some of the fine alluvial lands about the lakes, nominally his tenant, while my land is, to all and lived in settlements where there were natural practical purposes, freehold. The tenure is facilities for defence; but they needed all these called Customary Freehold, and the nominal facilities, for the Britons had learned from the lord has no power when I have once acknowRomans how to arm themselves better, and to ledged his old feudal claim by being “made a fight; and for those six hundred years they tenant,” and paying my ninepence a year. held their ravines, and forests, and even their The holders of the crofts on the mountain villages and hamlets, so that the Saxons could sides, and in the vales (the inclosures built of never feel secure. After those six centuries, stones, for the protection of the flocks from more and more Saxons crowded to these West wild beasts, and for promoting the growth of Moorlands, now called Westmoreland; but they the coppice on which they browsed), these came not to conquer territory, but to seek tenants gradually becoming owners, were the shelter from the Normans, who were upon their original of the Dalesmen of our time. Since heels. The Saxon men of substance, who were the union of Scotland with England, and the driven out from their estates in the south by consequent extinction of border warfare, these the Norman invaders,-robbed, oppressed, out- dalesmen have become some of the quietest raged in every way,--came up among the Fells people in the world. No more summoned to to nourish vengeance, and form themselves into war, nothing calls them out of their retreats, bands of outlaws, for the torment of as many except an occasional market, or a sale of houseNorman usurpers as they could reach. The hold furniture in some neighbouring valley. Britons had long ceased to appear elsewhere; | They go on practising their old-fashioned and from this time we hear no more of them methods of tillage and herding, living in their among the Fells, and, as before, the Saxons primitive abodes, and keeping up customs, and were to be heard of as holding the Fells, longeven a manner of speech, which are elsewhere after their race had mingled with the Norman almost obsolete. It will not be so for long. everywhere to the south. The Normans came Their agriculture cannot hold its ground against as near as they could, but they never so far modern improvements. Their homespun linen penetrated the West Moorlands as to build and cloth do not answer now in comparison with castles in the midst, and settle down there as Manchester cottons and Yorkshire woollens. inhabitants. They obtained grants of land, Their sons part off to the manufacturing disbut they never practically took possession of tricts, to get a better maintenance than they them. They built monasteries and castles in can find at home; and the daughters must go the lerel country which stretches out around out to service. Still, the old croft will not the cluster of mountains; but they only sent support those who remain: the land is mortout their herdsmen with their flocks to encroach gaged more deeply. The interest cannot be gradually up the mountain slopes, and over the raised; and, under this pressure, the temptation nearer vales; or drew the inhabitants towards to the sinking dalesman to drown his cares in them by the temptations and privileges of the drink, becomes too strong for many a one who abbeys and the castles. First, these Normans has no resources of education to fall back upon. built Furness Abbey, on a plain to the south of Then comes the end,—the land and furniture the mountain group; and then between the are sold, the family disperse, and a stranger mountains and the sea, Calder Abbey, to the comes in who can make the land answer under west. Afterwards, they restored the religious modern methods of tillage. Some of these house of St. Bees, on the coast, and then a strangers have a sufficient love of what is congreat Norman noble founded Lanercost Priory, secrated by time, to retain as much as they can to the northeast. Thus they invested this noble of the ancient character of the region, in the fortress of nature,--this mountain cluster,- aspect of their dwellings, and the arrangement but they never took it. Their race at last of their estates, but all cannot be expected to mingled with the Saxon, and dwelt here as do this; and the antique air of the region must everywhere else, but it was by gradual pene-melt away. I have myself built a house of the tration, and not by force or stratagem. The gray stone of the district, in the style of three feudal retainers, sent to do service in tillage centuries ago; but I see flaring white houses, and herding, became more and more free and square and modern, springing up in many a independent of their lords, and as they became valley; and I feel that from this time forward more free, they found easier access to the heart our West Moorlands will not lag behind the of the region, till, in course of time, they were world-two or three centuries in the rear of in fact owners of portions of land, under a mere adjoining counties,—so charmingly as they Dominal subservience to the great men at a have done from the dawn of British history distance. This state of things is kept in mind till now. by old customs at this day. I pay ninepence As in many other mountain districts, the a year to Lord Lonsdale for my field, and am highest of our peaks are in the middle. Scawfell is the highest, and Bowfell next, and they | with dwellings throughout its circuit. In are nearly in the centre of the cluster. From going round this valley, a walk of about five this centre, not only do the ridges decline in miles from my friend's house, it was pretty height, but the valleys decrease in depth; so certain that we should meet the majority of that on the outskirts, we have only gently our acquaintances, on any fine winter aftersloping, green hills, and shallow vales, whence, noon. in clear weather, we look up to the lofty cen- On going forth, the first thing that strikes tral crags.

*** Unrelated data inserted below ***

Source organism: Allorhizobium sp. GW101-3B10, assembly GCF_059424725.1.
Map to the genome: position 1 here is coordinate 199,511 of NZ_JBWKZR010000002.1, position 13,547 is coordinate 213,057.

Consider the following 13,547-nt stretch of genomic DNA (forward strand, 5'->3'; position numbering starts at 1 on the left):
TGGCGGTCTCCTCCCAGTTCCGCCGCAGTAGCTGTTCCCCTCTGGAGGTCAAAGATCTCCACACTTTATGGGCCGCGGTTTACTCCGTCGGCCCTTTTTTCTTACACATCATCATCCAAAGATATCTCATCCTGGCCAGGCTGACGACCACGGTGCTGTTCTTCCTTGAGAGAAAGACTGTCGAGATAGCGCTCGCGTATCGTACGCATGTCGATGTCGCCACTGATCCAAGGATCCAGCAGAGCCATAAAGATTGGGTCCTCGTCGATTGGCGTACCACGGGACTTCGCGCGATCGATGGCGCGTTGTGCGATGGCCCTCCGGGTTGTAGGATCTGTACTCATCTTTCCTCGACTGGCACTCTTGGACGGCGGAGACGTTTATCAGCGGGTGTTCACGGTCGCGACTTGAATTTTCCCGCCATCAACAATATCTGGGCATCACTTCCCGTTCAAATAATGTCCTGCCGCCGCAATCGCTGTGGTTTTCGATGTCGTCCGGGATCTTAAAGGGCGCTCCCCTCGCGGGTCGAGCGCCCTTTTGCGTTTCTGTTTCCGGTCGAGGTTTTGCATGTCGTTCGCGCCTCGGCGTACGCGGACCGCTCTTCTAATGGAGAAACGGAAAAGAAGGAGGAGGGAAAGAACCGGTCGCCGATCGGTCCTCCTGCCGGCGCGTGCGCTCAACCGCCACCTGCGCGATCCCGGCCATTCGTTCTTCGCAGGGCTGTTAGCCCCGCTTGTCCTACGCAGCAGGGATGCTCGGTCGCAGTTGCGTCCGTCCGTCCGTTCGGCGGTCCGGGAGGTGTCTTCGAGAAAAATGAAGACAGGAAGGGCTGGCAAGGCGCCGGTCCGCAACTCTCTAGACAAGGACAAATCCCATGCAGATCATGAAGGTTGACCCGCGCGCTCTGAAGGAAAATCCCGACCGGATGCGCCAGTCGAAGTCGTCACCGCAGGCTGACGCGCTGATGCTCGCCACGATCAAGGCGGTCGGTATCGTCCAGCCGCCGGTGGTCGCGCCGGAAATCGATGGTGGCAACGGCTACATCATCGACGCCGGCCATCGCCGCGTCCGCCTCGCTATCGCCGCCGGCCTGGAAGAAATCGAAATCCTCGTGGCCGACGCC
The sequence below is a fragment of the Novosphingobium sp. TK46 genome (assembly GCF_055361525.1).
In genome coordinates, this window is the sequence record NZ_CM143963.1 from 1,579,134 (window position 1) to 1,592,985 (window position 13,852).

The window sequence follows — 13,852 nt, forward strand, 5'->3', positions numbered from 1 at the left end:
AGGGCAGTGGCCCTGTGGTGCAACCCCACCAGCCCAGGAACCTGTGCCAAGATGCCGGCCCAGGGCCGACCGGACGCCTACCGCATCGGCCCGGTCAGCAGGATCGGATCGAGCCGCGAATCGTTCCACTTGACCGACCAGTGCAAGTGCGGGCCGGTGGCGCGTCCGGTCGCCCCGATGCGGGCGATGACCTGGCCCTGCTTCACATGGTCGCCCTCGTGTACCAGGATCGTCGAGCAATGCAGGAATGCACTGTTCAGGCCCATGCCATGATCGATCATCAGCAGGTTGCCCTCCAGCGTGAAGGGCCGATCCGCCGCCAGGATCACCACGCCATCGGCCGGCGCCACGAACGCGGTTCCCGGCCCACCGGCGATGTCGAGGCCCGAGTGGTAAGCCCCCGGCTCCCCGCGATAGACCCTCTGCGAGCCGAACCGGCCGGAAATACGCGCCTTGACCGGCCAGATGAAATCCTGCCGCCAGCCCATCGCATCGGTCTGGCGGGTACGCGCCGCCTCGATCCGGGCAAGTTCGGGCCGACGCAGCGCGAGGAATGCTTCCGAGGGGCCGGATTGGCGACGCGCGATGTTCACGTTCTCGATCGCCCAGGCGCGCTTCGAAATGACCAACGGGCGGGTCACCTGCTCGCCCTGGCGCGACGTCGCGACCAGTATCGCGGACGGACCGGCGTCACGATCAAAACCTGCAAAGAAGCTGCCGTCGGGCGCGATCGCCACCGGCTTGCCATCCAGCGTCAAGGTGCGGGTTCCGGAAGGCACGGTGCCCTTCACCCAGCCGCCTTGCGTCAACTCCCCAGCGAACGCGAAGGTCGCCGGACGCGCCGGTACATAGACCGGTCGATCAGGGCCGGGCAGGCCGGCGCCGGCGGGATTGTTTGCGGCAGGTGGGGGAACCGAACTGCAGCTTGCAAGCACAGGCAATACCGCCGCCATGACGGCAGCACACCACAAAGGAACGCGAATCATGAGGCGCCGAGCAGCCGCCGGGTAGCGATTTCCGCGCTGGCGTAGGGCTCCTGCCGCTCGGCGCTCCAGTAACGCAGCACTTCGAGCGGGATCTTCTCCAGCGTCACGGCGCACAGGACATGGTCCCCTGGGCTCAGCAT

In approaching from the south, the stranger's eye is probably the great abunthrough Lancashire, Windermere is the first of dance of evergreens. To me, the wintry aspect the lakes that is encountered. Gentle hills of the country is almost annihilated in the surround its southern end; and these rise and neighbourhood of dwellings, by the clustering swell through the whole ten miles of its length, and shining of the evergreens. The hollies in till, about its head, the diverging valleys are the hedges are tall and tree-like; and near the closed in by the heights of Fairfield, and the breakfast-room windows of their houses, the remarkable summits called the Langdale Pikes. inhabitants plant a holly, to be an aviary in Bowfell appears beyond them; and from some winter, when birds come flitting about for the points on the lake, Scawfell itself is seen peep- sake of the berries. Then, the approaches are ing over a nearer ridge. It was night when I hedged in with laurels; the laurestina is in full arrived at the house of my host; and all that I flower on the lawns; the houses and walls are knew of the road, for some miles, was that it half covered with ivy; and wherever, along the was bordered by tufted walls, and overhung road, a garden wall stretches away, it runs with trees which on the left hand separated it over with evergreens, which shake off the snow from the lake. In the morning, what a scene as the breeze passes over them. Well, we go it was! The road was hidden, and the lawn down the road to the toll-bar, where the good before the windows seemed to slope down to woman lives who likes her calling so well that the fringe of trees, and the graceful little she has no wish to leave her gate to see the wooded promontory which jutted out into the world. She saw the world one afternoon for lake. The gray waters spread out here about four hours, when her employer sent her to a mile in breath. To the south they were lost Bowness for a frolic; and she got so tired and among a group of wooded islands, while the dull that she was glad to see her toll-house head of the lake rounded off among green mea- again, and declared she would never more go dows, with here and there a rocky projection pleasuring. I was in the boat with her that crested with black pines, which were reflected day—a packet-boat steered by Professor Wilin the waters below. A hamlet of white houses son, who had his friend Dr. Blair with him. appeared in and out among the trees, at the The contrast of the three faces was curious,foot of the rugged mountain, called Loughrigg, the forlorn dulness of the woman, who looks which separates the two diverging valleys at the picture of content when taking toll,—the the head of Windermere. From my host’s porch abstraction of the philological Dr. Blair, and the we looked up the quiet valley of the Brathay, keen, observing, and enjoying countenance of where a beautiful little church, built by a mer- Christopher North! Just through the toll-bar, cer from Bond Street, crowns a wooded rock, lies Waterhead, a cluster of houses on the and overlooks the rattling river Brathay, to the northern margin of the lake, the prettiest of glorious cluster of summits and ridges which which is the low cottage under the massy sycathe winter morning sun clothes with orange, mores, with its grass-plat spreading into the crimson, and purple lines below where the waters—the cottage where I lived while my snow cuts out a sharp outline against the sky. house was building. Passing behind this cotWhen I came to live here, I soon learned that tage, the road winds somewhat inland, leaving if I wished for a calm, meditative walk after space for a meadow between it and the lake, my morning's work, I had better go up this till it passes the Roman Camp before men. valley of the Brathay, where I was sure never tioned. Then on the right we see, across a field to meet anybody. I could look out from its and almost hidden among evergreens, the cothigh churchyard upon its unsurpassed view, tage of poor Hartley Coleridge's tutor, the sinand then go down and skirt Loughrigg, and gular old clergyman who died at upwards of lean upon a gate, or rest upon a heathery perch eighty, without a will, as if summoned untimely! of rock, without much probability of seeing a Then we pass the beautiful house and most face for three hours together. Whereas, if I flowery garden of a Quaker friend of minewas tired of thinking, and sociably inclined, I place which seems in all weathers to look as had better take my way up the other valley-cheerful as its benevolent master. In my early that of the Rotha, where the little town of walk, before it is light in the winter morning, Ambleside nestles under the shelter of the I choose this direction in February, because in swelling Wansfell, and which is scattered over a copse of my Quaker friend's which overhangs